José Ricardo Aranda, 48, who owns a guest house just off the highway between the city of São Paulo and neighboring Minas Gerais state, said Serrana has become a favorite place to stop. “We’ve become a reference point on this highway as everybody knows it’s much safer here,” he said. After scraping through September to the end of last year with no guests, he said business was beginning to return to normal, with half of his 35 rooms occupied.
At a clothes boutique on the main square that is favored by the wives of wealthy landowners, owner Flávia Cedrinho said sales are down about 30% from normal levels, but would likely be even worse if it weren’t for Project S.
Mayor Capitelli said several textile factories and other companies have approached the local government about setting up operations in the town to take advantage of the ready supply of vaccinated employees. An immunized workforce could reduce the risk that they would have to suspend operations because of new outbreaks of the disease, while the town has also offered fiscal incentives to make the most of its newfound fame to diversify its economy, he said.
“Our town will be the golden child of the region,” he said.

Documented proof of Sinovac effectiveness.
 

Menthol

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Well, this is good news.

Because I also take Sinovac.

There's no side-effect so far or anything.

And I hope it will fine against the new mutations.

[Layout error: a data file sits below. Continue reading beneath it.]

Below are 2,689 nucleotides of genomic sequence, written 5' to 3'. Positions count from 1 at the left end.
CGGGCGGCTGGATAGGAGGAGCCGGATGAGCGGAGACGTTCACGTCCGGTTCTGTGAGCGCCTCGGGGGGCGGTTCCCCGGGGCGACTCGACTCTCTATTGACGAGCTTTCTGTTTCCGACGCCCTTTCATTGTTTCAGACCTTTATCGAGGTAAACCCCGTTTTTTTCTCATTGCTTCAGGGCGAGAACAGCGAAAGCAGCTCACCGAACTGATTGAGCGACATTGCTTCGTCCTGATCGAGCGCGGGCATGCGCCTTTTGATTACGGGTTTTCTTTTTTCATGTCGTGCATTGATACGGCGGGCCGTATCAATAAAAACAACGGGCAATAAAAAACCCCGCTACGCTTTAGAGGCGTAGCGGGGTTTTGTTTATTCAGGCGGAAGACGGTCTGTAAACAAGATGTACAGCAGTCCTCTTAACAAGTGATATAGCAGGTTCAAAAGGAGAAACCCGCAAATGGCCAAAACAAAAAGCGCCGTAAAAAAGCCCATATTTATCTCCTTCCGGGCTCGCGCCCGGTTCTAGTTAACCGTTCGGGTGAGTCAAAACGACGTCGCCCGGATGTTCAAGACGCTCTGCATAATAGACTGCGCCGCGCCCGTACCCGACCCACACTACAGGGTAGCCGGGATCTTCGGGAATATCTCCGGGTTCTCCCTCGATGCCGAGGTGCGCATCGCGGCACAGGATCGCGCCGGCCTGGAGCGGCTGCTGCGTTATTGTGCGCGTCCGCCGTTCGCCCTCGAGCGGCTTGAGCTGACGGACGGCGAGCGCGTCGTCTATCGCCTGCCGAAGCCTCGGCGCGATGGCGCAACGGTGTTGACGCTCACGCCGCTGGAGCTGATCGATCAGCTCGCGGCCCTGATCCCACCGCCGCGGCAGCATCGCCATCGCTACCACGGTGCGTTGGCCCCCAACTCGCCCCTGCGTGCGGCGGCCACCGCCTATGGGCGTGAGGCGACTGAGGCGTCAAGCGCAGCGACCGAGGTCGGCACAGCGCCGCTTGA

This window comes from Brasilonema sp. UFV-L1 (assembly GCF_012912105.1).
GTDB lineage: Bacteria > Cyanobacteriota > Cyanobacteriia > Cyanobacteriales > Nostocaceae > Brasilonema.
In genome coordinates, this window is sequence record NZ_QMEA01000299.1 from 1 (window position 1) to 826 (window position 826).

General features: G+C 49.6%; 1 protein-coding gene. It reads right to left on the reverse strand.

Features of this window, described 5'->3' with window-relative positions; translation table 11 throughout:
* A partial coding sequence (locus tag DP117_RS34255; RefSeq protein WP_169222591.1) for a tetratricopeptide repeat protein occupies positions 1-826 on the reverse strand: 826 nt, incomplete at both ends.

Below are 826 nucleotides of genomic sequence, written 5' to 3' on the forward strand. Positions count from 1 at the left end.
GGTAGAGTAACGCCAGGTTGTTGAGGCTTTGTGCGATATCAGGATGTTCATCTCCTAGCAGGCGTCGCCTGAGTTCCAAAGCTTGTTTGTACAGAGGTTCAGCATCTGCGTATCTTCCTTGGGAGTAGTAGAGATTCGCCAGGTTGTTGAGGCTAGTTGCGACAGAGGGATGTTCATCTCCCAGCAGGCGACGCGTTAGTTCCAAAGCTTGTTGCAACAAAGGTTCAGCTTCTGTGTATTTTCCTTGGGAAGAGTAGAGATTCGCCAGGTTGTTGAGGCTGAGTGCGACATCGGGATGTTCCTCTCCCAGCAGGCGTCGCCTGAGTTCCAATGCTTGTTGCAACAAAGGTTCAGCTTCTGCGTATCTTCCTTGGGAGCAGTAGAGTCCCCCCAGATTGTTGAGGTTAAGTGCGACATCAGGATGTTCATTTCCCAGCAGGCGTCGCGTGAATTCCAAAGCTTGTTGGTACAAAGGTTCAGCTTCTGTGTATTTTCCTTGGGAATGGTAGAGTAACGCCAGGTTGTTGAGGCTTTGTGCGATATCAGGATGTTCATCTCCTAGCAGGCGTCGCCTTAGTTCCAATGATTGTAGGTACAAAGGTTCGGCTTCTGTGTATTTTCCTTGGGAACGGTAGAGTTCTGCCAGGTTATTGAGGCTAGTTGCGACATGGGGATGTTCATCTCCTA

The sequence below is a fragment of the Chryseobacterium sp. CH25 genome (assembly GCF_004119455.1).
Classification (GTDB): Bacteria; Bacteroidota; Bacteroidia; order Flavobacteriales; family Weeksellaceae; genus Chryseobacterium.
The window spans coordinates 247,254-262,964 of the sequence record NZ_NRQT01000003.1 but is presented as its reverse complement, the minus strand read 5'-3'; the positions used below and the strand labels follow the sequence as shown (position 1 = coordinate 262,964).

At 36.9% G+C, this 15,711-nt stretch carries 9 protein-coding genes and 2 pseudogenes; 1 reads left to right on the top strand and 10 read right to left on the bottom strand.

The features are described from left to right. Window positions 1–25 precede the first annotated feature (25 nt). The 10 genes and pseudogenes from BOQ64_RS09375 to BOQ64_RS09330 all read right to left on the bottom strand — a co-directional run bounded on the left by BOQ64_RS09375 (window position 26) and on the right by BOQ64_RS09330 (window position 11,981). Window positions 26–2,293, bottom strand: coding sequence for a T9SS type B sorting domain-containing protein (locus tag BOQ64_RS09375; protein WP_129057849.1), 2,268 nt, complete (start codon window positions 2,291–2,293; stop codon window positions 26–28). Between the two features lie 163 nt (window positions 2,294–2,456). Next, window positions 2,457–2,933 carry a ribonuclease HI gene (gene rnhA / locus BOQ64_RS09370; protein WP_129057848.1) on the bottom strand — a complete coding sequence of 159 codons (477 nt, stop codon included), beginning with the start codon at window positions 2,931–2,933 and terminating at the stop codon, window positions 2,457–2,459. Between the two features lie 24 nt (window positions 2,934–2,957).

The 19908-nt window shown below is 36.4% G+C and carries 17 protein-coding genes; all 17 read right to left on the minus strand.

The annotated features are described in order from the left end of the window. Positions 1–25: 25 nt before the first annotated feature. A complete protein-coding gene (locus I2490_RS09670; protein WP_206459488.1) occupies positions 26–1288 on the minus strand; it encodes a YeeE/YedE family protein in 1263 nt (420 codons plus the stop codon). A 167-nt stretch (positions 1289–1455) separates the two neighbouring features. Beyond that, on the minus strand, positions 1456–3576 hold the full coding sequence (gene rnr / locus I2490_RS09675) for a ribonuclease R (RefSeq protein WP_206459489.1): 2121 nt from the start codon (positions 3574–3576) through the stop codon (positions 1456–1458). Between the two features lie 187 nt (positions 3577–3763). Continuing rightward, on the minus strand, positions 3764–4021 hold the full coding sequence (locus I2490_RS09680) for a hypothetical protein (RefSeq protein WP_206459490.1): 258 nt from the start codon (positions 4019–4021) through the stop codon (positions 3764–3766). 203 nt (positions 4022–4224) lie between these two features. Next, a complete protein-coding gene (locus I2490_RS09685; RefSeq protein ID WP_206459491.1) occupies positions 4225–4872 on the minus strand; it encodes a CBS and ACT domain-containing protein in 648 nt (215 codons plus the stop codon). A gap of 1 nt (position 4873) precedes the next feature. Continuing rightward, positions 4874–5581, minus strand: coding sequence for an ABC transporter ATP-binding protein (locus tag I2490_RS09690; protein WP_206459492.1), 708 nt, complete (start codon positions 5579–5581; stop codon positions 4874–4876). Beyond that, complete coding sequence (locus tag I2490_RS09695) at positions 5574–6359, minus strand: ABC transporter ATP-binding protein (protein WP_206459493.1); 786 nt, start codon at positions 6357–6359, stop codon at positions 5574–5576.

I think as everyone is vaccinated, 2-3 years later, coronavirus will become history.
 

AViet

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This is a very rare article in Vnexpress.net (the main internet portal in VIetnam) which praise quality of Chinese vaccines


Hopefully, this is a sign that Vietnamese government may consider to procure Chinese vaccines in near future, after the big disappointment with AstraZeneca.
 

scherz

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I think as everyone is vaccinated, 2-3 years later, coronavirus will become history.
Its not possible until all poor countries get the vaccines. If not, they will always be a hotspot for mutation and spreading. So that would be a never ending story.
But the pharma companies like it.🤑
 

fadine

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This is a very rare article in Vnexpress.net (the main internet portal in VIetnam) which praise quality of Chinese vaccines


Hopefully, this is a sign that Vietnamese government may consider to procure Chinese vaccines in near future, after the big disappointment with AstraZeneca.
No. Eight Thai people died directly from the Sinovac vaccine.
 

UKBengali